As the pandemic has made clear, companies who tailor toward the consumer succeed in both good and bad economic times. But buying and selling homes isn’t like other online shopping experiences. Why?

Picture this. You wake up one morning and realize you forgot to buy your 9-year-old niece a birthday present. She loves origami, so you find some premium paper online. You pay a little more money to have it gift-wrapped — and a lot more to have it delivered overnight because it’s worth it to make sure your gift arrives on time.

At the same time, you decide to buy a new air mattress because the one you just took on your camping trip sprung a leak. You find a moderately priced one with good reviews, then save more money by choosing traditional delivery, because you won’t need it for at least a year.

This is the typical buying process today. It can be for small gifts like paper or camping supplies, or bigger purchases like a computer or even a car. Whether it’s Amazon, Instacart, Apple or Carvana, our current shopping experience shows that we now have three major expectations: 

  1. We should be able to find what we need online — fast.
  2. We should be able to maximize our convenience, albeit by paying more for it.
  3. We should be able to control the timing of how and when we receive something.

Shopping for most goods is a process filled with options. You can buy new or used. You can check out professional and consumer ratings. You can buy the cheap or the premium version. You can have it delivered tomorrow or in two weeks. And when it comes to selling, we can go all the way back to eBay to see how auctions and controlled access build market demand and perceived value.

The consumer has been steadily gaining power for years. The companies who give them this power have become more valuable and more dominant. And no one’s expectations are coming down any time soon.

The simple fact is this: The more quality, control and convenience we want, the more we’re willing to pay for it. Even in an industry as slow-moving as health care, we’re used to the idea of choosing from gold, silver and bronze plans based on how much we care about depth of coverage versus monthly premiums.  

Now, do these trends and principles apply to real estate? Not really. Consumers can do more online browsing, but their experiences beyond that seem antiquated compared to how they buy nearly everything else — especially since the pandemic pushed even more things online. With the exception of some innovations on the margins, the real estate model hasn’t changed in over 50 years.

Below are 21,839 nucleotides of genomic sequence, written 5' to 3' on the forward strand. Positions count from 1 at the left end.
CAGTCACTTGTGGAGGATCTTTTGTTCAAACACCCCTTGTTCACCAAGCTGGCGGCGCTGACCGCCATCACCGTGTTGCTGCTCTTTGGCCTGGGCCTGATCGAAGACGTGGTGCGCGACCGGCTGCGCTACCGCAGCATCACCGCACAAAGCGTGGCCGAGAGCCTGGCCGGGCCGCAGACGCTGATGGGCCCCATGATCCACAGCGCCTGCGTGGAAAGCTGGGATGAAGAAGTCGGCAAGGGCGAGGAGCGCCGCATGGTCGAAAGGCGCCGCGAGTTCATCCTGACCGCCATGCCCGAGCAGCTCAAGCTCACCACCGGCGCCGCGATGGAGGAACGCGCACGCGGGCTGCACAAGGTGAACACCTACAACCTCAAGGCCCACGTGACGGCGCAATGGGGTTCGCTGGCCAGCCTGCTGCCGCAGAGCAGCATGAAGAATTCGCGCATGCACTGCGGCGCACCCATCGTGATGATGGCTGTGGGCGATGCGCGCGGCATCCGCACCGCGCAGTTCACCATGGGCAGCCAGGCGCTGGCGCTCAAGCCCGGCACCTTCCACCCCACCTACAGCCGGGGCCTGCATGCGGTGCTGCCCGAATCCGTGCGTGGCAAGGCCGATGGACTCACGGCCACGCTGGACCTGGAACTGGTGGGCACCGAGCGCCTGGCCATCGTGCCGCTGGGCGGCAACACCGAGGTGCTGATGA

Why is that? Why isn’t buying and selling a home through a major real estate brokerage more like shopping on Amazon or Instacart? Why don’t consumers have more options tailored to their desired levels of convenience, control and speed? 

Are homebuyers and sellers really that homogeneous of a group? Of course not! Some want 100 percent convenience. They don’t want to clean the garage and declutter the basement. They don’t want to abandon a family dinner and go for a long drive to make way for a last-minute showing. Nothing is more valuable to them than avoiding these headaches, and they’re willing to pay for it.

Others want total control over the timing of a home sale. They don’t like feeling restricted on finding their next home. When they find it, they want to be able to buy it regardless of whether their current home has sold or is even on the market. And when they do sell their current home, they want to be able to choose the closing date to create more certainty in life. 

Still, others want the Goldilocks option in the middle. They’re willing to sacrifice some amount of convenience, and they don’t care as much about the timing of a sale and a purchase. They just want the best possible price.

Does every traditional brokerage offer multiple products for these different types of consumers? If we, as consumers, want options in terms of speed, price and convenience, then why is our industry so slow to adopt the same principles? 

As the pandemic has made clear, companies who tailor toward the consumer succeed in both good and bad economic times. If you provide the best overall customer experience, you win — always. Yet, you’d be hard-pressed to find anything even close to  “gold, silver and bronze” offerings from a real estate brokerage. Why?

This might be controversial to say out loud, but I’m going to say it anyway: Just as consumers are starting to see how the traditional financial services model is weighted toward creating commissions for advisors versus delivering returns on their investments, they’re also starting to see that the traditional real estate model is designed more for agents than for them.

As a result, the more people experience the convenience of buying other items, the more real estate looks restrictive and out of touch with their needs. (And the truth is, the model could serve agents a lot better, too!)

If real estate wants to thrive and compete — and keep attracting top talent — then it needs a makeover. Sticking a sign in the yard is the equivalent of hearing the internet dial-up tone. We’re in a high-speed, high-definition world, and we’re never going back.

It’s not enough to change with the times. We need to lead the change and “productize” our offerings to meet consumer tastes on speed, convenience, control and price. Our customers deserve it. More importantly, they expect and demand it.

Kris Lindahl is the founder and CEO of Kris Lindahl Real Estate, the #1 team-owned real estate brokerage in Minnesota and #12 nationwide.

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